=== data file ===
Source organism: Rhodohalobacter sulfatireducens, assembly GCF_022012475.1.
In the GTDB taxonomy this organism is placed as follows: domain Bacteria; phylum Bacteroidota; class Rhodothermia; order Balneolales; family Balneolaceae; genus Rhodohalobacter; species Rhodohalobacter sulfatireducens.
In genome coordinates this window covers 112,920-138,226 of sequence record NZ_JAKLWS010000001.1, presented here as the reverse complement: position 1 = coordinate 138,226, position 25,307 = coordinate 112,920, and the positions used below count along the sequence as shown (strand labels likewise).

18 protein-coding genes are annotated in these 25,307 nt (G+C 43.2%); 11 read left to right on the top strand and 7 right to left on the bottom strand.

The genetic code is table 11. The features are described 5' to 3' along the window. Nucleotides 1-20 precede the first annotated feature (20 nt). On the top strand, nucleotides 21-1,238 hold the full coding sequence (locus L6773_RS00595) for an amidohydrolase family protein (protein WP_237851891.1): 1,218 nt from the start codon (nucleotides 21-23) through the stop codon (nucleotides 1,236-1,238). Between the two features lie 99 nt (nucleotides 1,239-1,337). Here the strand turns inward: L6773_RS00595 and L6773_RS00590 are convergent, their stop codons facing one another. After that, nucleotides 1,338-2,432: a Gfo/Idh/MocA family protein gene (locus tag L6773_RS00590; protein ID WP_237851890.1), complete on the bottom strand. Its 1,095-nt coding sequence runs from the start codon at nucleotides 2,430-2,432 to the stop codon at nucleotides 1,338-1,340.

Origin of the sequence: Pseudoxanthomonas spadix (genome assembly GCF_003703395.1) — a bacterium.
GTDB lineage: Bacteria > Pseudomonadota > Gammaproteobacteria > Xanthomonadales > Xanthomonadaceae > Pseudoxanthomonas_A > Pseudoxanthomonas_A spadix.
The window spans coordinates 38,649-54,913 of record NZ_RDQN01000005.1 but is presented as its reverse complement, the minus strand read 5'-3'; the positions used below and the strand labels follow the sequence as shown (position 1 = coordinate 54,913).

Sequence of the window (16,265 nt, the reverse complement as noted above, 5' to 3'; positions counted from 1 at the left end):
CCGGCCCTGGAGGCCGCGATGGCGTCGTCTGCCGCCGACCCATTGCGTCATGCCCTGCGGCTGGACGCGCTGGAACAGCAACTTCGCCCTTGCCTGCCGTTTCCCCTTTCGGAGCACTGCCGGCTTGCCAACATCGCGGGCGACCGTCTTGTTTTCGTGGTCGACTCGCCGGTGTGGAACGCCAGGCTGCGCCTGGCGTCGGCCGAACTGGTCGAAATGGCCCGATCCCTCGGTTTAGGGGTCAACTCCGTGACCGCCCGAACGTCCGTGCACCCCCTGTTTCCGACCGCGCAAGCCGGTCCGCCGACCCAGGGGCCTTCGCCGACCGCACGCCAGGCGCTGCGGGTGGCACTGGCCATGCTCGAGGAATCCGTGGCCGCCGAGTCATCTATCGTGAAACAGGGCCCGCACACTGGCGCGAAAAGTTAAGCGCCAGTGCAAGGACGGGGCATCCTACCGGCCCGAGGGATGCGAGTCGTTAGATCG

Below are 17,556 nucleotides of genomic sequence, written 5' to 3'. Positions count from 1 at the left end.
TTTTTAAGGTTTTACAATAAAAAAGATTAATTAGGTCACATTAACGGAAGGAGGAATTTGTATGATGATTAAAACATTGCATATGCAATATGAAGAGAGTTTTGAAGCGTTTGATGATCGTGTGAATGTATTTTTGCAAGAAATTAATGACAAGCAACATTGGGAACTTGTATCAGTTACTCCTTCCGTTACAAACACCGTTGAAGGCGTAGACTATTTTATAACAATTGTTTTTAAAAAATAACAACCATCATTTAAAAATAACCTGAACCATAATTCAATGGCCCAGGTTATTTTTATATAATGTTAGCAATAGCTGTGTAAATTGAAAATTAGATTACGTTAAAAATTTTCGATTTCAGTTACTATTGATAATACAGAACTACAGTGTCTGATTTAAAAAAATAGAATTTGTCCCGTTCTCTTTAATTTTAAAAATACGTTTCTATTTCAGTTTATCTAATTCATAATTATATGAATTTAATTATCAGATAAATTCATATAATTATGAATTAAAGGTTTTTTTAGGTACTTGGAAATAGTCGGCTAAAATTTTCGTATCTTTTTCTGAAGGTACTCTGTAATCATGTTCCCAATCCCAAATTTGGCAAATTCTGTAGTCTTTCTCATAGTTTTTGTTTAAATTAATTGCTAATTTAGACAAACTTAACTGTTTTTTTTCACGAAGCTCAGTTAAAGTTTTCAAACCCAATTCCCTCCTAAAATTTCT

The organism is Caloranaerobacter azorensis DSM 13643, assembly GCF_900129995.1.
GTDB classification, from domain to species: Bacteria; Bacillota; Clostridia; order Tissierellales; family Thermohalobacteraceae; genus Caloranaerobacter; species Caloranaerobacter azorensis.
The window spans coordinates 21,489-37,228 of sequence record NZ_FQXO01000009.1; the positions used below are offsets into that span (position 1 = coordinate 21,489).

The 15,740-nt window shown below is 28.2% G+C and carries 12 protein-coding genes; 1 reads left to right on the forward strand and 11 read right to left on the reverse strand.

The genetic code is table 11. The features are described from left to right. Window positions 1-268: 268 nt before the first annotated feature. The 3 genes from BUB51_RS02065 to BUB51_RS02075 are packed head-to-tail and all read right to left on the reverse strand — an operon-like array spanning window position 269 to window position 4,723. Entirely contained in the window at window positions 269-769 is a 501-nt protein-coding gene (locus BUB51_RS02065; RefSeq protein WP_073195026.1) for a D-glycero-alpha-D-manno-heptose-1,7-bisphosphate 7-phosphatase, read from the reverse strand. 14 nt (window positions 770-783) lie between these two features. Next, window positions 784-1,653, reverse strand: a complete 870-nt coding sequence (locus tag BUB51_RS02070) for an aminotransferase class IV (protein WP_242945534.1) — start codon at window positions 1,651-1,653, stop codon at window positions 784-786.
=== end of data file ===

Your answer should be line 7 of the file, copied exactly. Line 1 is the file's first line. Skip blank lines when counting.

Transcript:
GTDB lineage: Bacteria > Pseudomonadota > Gammaproteobacteria > Xanthomonadales > Xanthomonadaceae > Pseudoxanthomonas_A > Pseudoxanthomonas_A spadix.